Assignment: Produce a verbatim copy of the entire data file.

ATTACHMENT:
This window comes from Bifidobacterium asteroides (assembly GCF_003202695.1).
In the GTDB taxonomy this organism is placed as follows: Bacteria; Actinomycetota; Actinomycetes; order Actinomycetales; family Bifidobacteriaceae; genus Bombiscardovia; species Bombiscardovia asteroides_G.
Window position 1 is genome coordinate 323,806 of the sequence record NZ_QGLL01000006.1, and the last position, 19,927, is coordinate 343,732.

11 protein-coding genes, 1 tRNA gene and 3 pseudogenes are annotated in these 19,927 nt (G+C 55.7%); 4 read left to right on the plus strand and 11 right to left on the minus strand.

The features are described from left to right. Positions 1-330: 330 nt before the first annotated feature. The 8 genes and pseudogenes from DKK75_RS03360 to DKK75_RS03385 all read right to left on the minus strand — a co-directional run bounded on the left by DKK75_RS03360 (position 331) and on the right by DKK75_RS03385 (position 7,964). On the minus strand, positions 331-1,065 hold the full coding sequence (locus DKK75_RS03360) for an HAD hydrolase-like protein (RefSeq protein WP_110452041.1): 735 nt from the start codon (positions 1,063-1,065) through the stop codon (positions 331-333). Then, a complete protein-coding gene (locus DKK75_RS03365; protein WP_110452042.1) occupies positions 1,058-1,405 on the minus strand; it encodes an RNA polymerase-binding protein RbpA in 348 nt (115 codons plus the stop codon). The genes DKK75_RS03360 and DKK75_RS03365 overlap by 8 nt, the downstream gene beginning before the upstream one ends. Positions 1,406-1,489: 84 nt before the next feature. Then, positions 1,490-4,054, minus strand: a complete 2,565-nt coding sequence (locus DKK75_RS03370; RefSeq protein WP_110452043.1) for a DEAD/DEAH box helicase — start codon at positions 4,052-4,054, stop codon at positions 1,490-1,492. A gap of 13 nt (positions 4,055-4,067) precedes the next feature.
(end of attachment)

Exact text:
This window comes from Bifidobacterium asteroides (assembly GCF_003202695.1).
In the GTDB taxonomy this organism is placed as follows: Bacteria; Actinomycetota; Actinomycetes; order Actinomycetales; family Bifidobacteriaceae; genus Bombiscardovia; species Bombiscardovia asteroides_G.
Window position 1 is genome coordinate 323,806 of the sequence record NZ_QGLL01000006.1, and the last position, 19,927, is coordinate 343,732.

11 protein-coding genes, 1 tRNA gene and 3 pseudogenes are annotated in these 19,927 nt (G+C 55.7%); 4 read left to right on the plus strand and 11 right to left on the minus strand.

The features are described from left to right. Positions 1-330: 330 nt before the first annotated feature. The 8 genes and pseudogenes from DKK75_RS03360 to DKK75_RS03385 all read right to left on the minus strand — a co-directional run bounded on the left by DKK75_RS03360 (position 331) and on the right by DKK75_RS03385 (position 7,964). On the minus strand, positions 331-1,065 hold the full coding sequence (locus DKK75_RS03360) for an HAD hydrolase-like protein (RefSeq protein WP_110452041.1): 735 nt from the start codon (positions 1,063-1,065) through the stop codon (positions 331-333). Then, a complete protein-coding gene (locus DKK75_RS03365; protein WP_110452042.1) occupies positions 1,058-1,405 on the minus strand; it encodes an RNA polymerase-binding protein RbpA in 348 nt (115 codons plus the stop codon). The genes DKK75_RS03360 and DKK75_RS03365 overlap by 8 nt, the downstream gene beginning before the upstream one ends. Positions 1,406-1,489: 84 nt before the next feature. Then, positions 1,490-4,054, minus strand: a complete 2,565-nt coding sequence (locus DKK75_RS03370; RefSeq protein WP_110452043.1) for a DEAD/DEAH box helicase — start codon at positions 4,052-4,054, stop codon at positions 1,490-1,492. A gap of 13 nt (positions 4,055-4,067) precedes the next feature.